Yet another collapsed Health Professions Council of SA disciplinary hearing has brought new criticism of an organisation that a ministerial task ream six years go declared to be organisationally dysfunctional, writes MedicalBrief. It follows the HPCSA having to abandon a hearing into the suspension of allegedly serial offending Cape Town obstetrician and gynaecologist Dr Ganes Anil Ramdhin because of an administrative bungle.
Ramdhin faced charges related to fraud, incompetence and practising beyond the scope of profession. The latest complaints against him related to allegations that two cancer patients in their 40s — Zoleka Helesi of Khayelitsha and Beauty Mama of Port Elizabeth — died after he botched gynaecological surgery, report Sipokazi Fokazi and Tanya Farber on TimesLIVE.
On Febraury 21, the precautionary suspension hearing before an ad hoc committee set up by the HPCSA was abandoned when Ramdhin successfully challenged HPCSA procedures in the setting up of the hearing. The matter referred back to the HPCSA for a way forward.
“On a technicality, Dr Anil Ramdhin is now allowed to continue practising despite his long history of misconduct,” Dr Caro Nel, a gynaecologist who attended the hearing, was quoted as saying.
Ramdhin was suspended from the South African medical roll twice, and was struck off the British roll in 2006 after the General Medical Council said he had shown “a flagrant disregard for his responsibilities”.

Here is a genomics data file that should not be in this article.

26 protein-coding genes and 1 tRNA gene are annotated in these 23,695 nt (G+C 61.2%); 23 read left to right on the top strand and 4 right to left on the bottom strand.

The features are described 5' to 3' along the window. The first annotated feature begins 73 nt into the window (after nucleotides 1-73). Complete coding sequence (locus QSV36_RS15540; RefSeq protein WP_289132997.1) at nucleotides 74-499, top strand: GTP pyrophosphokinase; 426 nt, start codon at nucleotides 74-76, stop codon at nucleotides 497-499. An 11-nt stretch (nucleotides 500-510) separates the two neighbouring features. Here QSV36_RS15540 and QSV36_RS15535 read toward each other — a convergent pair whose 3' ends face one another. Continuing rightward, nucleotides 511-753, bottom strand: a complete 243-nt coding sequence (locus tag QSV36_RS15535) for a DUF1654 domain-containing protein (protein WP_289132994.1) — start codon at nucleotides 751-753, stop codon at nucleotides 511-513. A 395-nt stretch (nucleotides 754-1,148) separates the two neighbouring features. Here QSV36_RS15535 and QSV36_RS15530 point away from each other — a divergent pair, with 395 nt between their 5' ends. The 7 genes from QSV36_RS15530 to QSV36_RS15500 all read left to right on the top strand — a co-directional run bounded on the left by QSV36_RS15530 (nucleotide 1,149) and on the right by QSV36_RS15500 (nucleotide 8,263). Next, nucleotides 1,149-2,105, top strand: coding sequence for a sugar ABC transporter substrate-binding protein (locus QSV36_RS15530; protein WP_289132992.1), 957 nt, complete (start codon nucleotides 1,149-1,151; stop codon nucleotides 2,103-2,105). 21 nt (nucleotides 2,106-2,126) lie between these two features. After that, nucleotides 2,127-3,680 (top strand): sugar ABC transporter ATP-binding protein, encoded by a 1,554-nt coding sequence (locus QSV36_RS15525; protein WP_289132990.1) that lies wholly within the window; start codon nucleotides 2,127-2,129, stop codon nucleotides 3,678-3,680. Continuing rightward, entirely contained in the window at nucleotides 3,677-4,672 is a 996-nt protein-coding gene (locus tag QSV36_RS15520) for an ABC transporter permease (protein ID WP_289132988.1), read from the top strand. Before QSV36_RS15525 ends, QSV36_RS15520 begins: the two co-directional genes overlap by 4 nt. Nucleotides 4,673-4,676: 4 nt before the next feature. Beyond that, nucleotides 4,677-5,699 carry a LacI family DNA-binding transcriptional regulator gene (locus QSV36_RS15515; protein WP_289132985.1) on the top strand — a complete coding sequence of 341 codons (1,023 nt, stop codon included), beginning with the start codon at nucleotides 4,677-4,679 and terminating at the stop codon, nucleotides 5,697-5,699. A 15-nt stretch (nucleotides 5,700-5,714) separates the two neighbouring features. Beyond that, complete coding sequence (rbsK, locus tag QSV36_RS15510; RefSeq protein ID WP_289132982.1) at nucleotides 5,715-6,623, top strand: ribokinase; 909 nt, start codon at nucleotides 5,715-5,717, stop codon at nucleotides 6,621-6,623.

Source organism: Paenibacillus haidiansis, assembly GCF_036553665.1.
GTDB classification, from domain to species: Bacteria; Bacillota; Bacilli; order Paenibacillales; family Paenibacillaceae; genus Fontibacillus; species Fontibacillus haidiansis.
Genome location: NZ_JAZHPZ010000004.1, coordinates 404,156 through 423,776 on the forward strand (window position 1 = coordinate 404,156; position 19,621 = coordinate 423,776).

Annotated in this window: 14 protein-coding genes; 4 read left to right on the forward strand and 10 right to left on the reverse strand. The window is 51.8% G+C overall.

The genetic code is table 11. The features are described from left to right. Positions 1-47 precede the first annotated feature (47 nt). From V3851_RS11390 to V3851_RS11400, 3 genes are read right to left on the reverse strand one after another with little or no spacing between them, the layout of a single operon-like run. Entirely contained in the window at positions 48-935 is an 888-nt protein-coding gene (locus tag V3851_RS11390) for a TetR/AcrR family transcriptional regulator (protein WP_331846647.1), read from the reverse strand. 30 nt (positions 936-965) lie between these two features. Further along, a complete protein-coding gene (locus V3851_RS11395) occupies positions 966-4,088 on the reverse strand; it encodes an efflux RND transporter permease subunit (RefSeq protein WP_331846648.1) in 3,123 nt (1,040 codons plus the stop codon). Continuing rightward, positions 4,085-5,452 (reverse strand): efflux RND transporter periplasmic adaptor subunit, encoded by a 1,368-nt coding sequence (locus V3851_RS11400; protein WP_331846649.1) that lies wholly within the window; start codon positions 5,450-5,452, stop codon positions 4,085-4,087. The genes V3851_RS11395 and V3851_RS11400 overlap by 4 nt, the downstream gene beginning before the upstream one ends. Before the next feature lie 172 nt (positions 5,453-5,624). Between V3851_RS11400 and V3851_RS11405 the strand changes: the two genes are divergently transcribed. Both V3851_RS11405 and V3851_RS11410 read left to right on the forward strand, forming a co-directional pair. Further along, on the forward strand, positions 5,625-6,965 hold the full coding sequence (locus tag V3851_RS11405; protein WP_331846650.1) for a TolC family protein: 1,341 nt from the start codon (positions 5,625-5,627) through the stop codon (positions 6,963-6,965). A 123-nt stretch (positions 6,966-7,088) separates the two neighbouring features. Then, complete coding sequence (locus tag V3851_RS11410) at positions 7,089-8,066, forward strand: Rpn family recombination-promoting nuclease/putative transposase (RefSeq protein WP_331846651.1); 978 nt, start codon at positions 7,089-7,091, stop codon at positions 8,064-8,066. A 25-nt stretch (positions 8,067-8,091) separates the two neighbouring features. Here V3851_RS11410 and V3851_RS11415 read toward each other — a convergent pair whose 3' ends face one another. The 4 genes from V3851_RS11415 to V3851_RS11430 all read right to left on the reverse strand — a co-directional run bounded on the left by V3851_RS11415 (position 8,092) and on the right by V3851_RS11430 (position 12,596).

HPCSA acting registrar Dr Munyadziwa Kwinda confirmed to TimesLIVE that Ramdhin had been suspended three times and fined twice:
In 1991 he was suspended following a criminal conviction of assault;
In 2000 and 2002 he was suspended for unprofessional conduct;
In 2011 he was fined R15,000 for misrepresenting himself as a gynaecologist; and
In 2014 he was fined R30,000 for diverting patients from the public sector to his private practice.
TimesLIVE quotes Prof Errol Holland, former dean of health sciences at Limpopo University (now Sefako Makgatho Health Science University) saying that the council is incompetent and inconsistent in its handling of complaints against doctors. Holland, who was involved in a 2009 decision to withhold a gynaecology degree from Ramdhin, said it was an indictment that a regulator which is “supposed to be the guardian of the health profession and protect the public had been so slack in handling cases of unethical conduct by doctors”.
“How they handled this matter demonstrates the lack of due diligence. It is unbelievable that someone who is facing such serious charges can be allowed to continue to practise even after he had been suspended several times by the very same council and struck off the roll by the UK’s General Medical Council.
“It’s a hard pill for me to swallow when I look at the inconsistencies … that a doctor who clearly has a history of being unethical and committing gross misconduct is allowed to simply walk away while those with integrity are hunted down like criminals,” said Holland.
Holland referred specifically to the case of Johannesburg paediatric surgeon Dr Peter Beale, writes TimesLIVE, who with anaesthetist Dr Abdulhay Munshi were charged with murder after 10-year-old Zayyaan Sayed died after a routine laparoscopic operation in 2019. The council suspended Beale within two months of the surgery.